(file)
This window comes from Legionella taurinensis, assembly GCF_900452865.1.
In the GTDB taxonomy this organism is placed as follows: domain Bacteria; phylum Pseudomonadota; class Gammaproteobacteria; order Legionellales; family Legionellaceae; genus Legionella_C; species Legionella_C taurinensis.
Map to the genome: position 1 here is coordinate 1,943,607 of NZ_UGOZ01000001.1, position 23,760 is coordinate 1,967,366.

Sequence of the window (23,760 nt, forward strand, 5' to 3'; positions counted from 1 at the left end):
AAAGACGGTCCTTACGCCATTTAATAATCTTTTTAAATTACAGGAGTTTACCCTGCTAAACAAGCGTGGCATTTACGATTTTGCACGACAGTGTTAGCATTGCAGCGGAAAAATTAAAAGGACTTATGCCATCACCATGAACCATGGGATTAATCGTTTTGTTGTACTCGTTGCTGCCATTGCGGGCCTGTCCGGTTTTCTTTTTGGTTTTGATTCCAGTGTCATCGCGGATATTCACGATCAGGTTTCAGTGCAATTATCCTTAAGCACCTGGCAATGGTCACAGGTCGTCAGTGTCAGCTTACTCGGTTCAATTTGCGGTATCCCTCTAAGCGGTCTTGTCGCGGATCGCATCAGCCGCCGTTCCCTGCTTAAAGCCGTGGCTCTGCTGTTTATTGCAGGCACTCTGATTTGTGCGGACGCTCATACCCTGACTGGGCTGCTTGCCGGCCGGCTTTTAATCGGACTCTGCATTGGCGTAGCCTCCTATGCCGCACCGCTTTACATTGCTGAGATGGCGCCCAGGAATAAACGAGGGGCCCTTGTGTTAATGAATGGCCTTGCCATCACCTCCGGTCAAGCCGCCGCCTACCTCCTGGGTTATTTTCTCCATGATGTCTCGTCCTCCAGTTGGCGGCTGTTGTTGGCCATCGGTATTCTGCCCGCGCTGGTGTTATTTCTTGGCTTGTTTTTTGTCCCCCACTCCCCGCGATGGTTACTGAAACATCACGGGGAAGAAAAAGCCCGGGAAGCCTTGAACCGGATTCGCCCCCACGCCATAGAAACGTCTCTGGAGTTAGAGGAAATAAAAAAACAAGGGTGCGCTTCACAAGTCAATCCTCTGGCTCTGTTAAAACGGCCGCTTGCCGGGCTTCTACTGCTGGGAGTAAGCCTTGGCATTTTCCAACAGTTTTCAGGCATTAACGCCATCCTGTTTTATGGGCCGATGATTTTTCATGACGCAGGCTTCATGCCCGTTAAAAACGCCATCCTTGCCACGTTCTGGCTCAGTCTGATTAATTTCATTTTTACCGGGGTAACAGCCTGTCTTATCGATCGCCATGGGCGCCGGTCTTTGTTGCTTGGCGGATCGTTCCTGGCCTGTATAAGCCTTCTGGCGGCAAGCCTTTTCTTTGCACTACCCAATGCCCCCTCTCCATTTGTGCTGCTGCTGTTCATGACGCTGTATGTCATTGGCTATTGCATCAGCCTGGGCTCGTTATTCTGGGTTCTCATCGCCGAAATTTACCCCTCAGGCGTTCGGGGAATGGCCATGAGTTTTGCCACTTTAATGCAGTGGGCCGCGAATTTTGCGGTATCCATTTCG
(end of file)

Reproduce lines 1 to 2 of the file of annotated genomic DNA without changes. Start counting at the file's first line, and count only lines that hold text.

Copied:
This window comes from Legionella taurinensis, assembly GCF_900452865.1.
In the GTDB taxonomy this organism is placed as follows: domain Bacteria; phylum Pseudomonadota; class Gammaproteobacteria; order Legionellales; family Legionellaceae; genus Legionella_C; species Legionella_C taurinensis.